Jill M. Hermann-Wilmarth is a professor of social foundations at Western Michigan University. Caitlin L. Ryan is an associate professor in the College of Education at East Carolina University. Parts of this article are excerpted from Caitlin L. Ryan and Jill M. Hermann-Wilmarth, Reading the Rainbow: LGBTQ-Inclusive Literacy Instruction in the Elementary Classroom (New York: Teachers College Press). Reprinted by permission of the publisher. Copyright © 2018 by Teachers College, Columbia University. All rights reserved.
1. J. G. Kosciw et al., The 2015 National School Climate Survey: The Experiences of Lesbian, Gay, Bisexual and Transgender Youth in Our Nation’s Schools (New York: GLSEN, 2016).
2. G. J. Gates, “LGB Families and Relationships: Analyses of the 2013 National Health Interview Survey,” Williams Institute, UCLA School of Law, October 2014.
3. GLSEN and Harris Interactive, Playgrounds and Prejudice: Elementary School Climate in the United States; a Survey of Students and Teachers (New York: GLSEN, 2012).
4. GLSEN and Harris Interactive, Playgrounds and Prejudice.
5. GLSEN and Harris Interactive, Playgrounds and Prejudice; and Kosciw et al., 2015 National School Climate Survey.
6. J. Rafferty, “Gender-Diverse and Transgender Children,” American Academy of Pediatrics (2018), www.healthychildren.org/English/ages-stages/gradeschool/Pages/Gender-Non... and C. Meier and J. Harris, “Fact Sheet: Gender Diversity and Transgender Identity in Children,” Society for the Psychology of Sexual Orientation and Gender Diversity, American Psychological Association Division 44, https://www.healthychildren.org/English/ages-stages/gradeschool/Pages/Gender-Diverse-Transgender-Children.aspx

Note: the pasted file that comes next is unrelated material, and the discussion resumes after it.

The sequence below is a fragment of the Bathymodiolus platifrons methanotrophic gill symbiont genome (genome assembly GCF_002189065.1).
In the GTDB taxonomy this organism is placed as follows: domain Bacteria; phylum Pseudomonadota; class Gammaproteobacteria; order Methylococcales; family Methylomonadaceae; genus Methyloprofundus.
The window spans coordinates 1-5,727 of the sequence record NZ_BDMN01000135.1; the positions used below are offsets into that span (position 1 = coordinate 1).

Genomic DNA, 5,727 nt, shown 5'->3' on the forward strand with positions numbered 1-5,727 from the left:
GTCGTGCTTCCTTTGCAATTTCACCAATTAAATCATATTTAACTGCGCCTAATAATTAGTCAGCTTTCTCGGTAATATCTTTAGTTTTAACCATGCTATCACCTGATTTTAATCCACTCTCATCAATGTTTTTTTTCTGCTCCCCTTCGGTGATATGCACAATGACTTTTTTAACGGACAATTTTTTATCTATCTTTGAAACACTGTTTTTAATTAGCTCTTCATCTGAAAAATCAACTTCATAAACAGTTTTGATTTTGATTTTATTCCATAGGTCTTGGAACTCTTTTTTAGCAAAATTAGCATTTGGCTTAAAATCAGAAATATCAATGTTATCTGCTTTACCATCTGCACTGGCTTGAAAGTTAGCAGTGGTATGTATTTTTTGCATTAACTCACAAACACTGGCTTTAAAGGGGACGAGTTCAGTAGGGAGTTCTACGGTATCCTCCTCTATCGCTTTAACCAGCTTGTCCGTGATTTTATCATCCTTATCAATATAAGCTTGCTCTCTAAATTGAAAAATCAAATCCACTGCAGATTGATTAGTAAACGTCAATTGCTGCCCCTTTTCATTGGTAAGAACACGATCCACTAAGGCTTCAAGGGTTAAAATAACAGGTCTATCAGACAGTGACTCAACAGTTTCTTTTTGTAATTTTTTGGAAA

7. S. A. Brill and R. Pepper, The Transgender Child: A Handbook for Families and Professionals (Berkeley, CA: Cleis Press, 2008); and S. F. Leibowitz and N. P. Spack, “The Development of a Gender Identity Psychosocial Clinic: Treatment Issues, Logistical Considerations, Interdisciplinary Cooperation, and Future Initiatives,” Child and Adolescent Psychiatric Clinics of North America 20 (2011): 701–724.
8. Rafferty, “Gender-Diverse and Transgender Children”; Meier and Harris, “Fact Sheet”; K. R. Olson et al., “Mental Health of Transgender Children Who Are Supported in Their Identities,” Pediatrics 137, no. 3 (2016): 1–8; and Substance Abuse and Mental Health Services Administration, A Practitioner’s Resource Guide: Helping Families to Support Their LGBT Children (Rockville, MD: SAMHSA, 2014).
9. R. Bishop, “Mirrors, Windows and Sliding Glass,” Perspectives: Choosing and Using Books for the Classroom 6, no. 3 (Summer 1990): ix–xi.10. C. M. Tschida, C. L. Ryan, and A. S. Ticknor, “Building on Windows and Mirrors: Encouraging the Disruption of ‘Single Stories’ through Children’s Literature,” Journal of Children’s Literature 40, no. 1 (2014): 28–39.
10. C. M. Tschida, C. L. Ryan, and A. S. Ticknor, "Building on Windows and Mirrors: Encouraging the Disruption of 'Single Stories' through Children's Literature," Journal of Children's Literature 40, no. 1(2014): 28-39.
11. J. Butler, Gender Trouble, 2nd ed. (New York: Routledge, 1999).
12. C. N. Adichie, “The Danger of a Single Story,” TED, July 2009.
13. K. Crenshaw, “Mapping the Margins: Intersectionality, Identity Politics, and Violence against Women of Color,” in Critical Race Theory: The Key Writings That Formed the Movement, ed. by K. Crenshaw et al. (New York: The New Press, 1991): 357–383.14. C. L. Ryan and J. M. Hermann-Wilmarth, Reading the Rainbow: LGBTQ-Inclusive Literacy Instruction in the Elementary Classroom (New York: Teachers College Press, 2018).
14. C.L. Ryan and J. M. Hermann-Wilmarth, Reading the Rainbow: LGBTQ Inclusive Instruction in the Elementary Classroom (New York: Teachers College Press, 2018).